27 April 2006

Sales - the end result

The key function of the business is to sell something to someone in order to make a living. The old saying used to be “If you build a better mousetrap, the world will beat a path to your door.” It doesn’t matter if that was ever an accurate description of the way markets behave – it isn’t an accurate picture now.

Whether you choose to use direct or indirect resources will depend to a degree on the maturity of the market. Direct resources tend to be effective in building market awareness for a new product or service, developing initial interest with customers and developing long-term relationships with key accounts. Distributors and other indirect channels are less effective at building market awareness, but they can represent a low cost resource which quickly increases the reach of the business. Indirect channels tend to work best with products where the product is well understood and the primary issues are availability and price.

I have made a number of posts about the Value Proposition. The Value Proposition is the amount of money which buyers could potentially save by using the new product or service. The Value Proposition needs to be backed up by a detailed assessment of market positioning so that the salespeople (and it doesn’t matter if they are direct or indirect salespeople) know where they should be targeting and where they are preferentially attractive to buyers.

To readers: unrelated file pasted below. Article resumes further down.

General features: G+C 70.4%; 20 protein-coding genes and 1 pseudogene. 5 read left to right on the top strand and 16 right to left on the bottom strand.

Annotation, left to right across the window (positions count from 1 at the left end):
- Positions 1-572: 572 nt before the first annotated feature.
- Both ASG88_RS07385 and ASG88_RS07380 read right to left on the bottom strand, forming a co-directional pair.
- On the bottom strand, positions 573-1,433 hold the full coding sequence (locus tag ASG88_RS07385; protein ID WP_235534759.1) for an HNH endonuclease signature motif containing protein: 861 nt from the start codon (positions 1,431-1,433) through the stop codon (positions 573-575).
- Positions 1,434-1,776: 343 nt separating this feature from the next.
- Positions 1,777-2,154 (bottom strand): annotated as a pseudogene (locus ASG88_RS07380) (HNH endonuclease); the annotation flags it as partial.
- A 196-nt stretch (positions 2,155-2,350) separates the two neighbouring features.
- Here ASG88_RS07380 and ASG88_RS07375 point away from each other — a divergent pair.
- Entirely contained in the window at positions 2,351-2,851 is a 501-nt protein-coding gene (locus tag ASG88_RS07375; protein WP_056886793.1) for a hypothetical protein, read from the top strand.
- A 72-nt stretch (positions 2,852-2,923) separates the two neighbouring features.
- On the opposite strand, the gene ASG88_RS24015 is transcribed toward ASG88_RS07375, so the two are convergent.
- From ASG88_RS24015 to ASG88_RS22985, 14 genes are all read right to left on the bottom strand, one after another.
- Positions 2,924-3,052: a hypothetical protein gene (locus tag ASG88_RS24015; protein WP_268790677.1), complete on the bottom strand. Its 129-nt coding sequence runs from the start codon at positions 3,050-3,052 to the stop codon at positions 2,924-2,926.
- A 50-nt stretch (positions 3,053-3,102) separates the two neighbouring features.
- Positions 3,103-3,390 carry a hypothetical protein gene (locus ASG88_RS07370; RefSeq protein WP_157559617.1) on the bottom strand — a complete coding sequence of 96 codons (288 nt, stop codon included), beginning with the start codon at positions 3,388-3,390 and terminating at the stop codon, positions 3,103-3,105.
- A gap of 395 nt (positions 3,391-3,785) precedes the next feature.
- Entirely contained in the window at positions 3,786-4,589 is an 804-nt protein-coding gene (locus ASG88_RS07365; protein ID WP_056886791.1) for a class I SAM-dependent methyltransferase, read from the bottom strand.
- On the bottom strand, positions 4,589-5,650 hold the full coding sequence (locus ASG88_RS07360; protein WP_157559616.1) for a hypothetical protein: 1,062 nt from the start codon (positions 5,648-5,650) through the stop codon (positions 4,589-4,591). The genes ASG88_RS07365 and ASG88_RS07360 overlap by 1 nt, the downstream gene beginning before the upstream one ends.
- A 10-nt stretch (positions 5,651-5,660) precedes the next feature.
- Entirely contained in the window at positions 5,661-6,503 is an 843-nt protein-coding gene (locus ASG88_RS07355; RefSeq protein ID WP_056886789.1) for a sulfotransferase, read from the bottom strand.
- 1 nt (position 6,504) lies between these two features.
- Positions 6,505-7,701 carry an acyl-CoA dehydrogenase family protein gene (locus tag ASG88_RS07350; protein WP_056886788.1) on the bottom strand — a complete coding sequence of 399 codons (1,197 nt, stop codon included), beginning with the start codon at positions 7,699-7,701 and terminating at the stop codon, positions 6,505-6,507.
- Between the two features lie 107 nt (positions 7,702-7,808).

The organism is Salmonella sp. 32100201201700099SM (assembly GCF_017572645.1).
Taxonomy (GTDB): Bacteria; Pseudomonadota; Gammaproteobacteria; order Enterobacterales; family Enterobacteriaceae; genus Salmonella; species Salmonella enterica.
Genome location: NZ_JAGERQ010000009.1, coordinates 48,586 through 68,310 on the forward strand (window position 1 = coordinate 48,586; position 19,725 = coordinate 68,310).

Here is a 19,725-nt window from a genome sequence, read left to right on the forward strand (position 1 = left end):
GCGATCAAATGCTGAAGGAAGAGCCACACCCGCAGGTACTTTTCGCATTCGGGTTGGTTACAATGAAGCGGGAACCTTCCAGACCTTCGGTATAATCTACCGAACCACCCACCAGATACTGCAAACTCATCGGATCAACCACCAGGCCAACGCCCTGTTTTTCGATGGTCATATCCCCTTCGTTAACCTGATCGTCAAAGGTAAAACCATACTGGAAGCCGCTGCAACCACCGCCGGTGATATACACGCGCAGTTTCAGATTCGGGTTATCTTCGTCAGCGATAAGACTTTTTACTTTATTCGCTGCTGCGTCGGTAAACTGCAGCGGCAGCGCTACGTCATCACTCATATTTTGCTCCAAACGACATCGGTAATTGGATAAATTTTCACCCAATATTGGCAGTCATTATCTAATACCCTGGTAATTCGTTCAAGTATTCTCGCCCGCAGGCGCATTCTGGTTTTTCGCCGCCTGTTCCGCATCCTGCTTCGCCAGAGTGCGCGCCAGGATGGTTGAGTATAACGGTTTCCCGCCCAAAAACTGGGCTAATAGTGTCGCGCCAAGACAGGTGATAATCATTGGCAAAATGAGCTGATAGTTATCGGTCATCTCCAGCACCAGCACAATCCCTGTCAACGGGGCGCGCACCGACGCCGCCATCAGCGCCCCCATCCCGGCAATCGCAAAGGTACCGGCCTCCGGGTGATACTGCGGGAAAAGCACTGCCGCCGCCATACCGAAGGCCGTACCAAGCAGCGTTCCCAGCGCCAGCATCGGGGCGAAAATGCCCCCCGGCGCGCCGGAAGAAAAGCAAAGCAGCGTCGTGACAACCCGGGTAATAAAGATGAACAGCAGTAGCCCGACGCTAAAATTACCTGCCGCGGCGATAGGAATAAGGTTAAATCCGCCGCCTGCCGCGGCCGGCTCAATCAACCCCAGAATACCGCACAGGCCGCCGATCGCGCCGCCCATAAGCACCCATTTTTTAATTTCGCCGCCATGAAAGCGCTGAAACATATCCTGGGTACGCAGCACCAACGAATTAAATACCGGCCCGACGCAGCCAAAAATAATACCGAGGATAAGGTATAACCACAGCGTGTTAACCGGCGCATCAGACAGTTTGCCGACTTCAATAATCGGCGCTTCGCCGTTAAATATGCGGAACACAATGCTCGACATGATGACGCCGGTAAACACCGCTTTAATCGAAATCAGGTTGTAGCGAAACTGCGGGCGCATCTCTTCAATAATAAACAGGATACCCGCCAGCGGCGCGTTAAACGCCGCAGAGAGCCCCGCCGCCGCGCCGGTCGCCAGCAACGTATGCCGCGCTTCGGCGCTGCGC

That said, an excellent Value Proposition and well-thought through positioning still don't guarantee success. It doesn’t matter if you rely on your own team of direct salespeople, commission agents or distributors. You need to back up your sales efforts with a solid sales management process which delivers:
  • tracking and measurement of opportunities
  • mobilisation of support teams, particularly in relation to teamwork and communications
  • evaluation of win/loss rates
  • performance management
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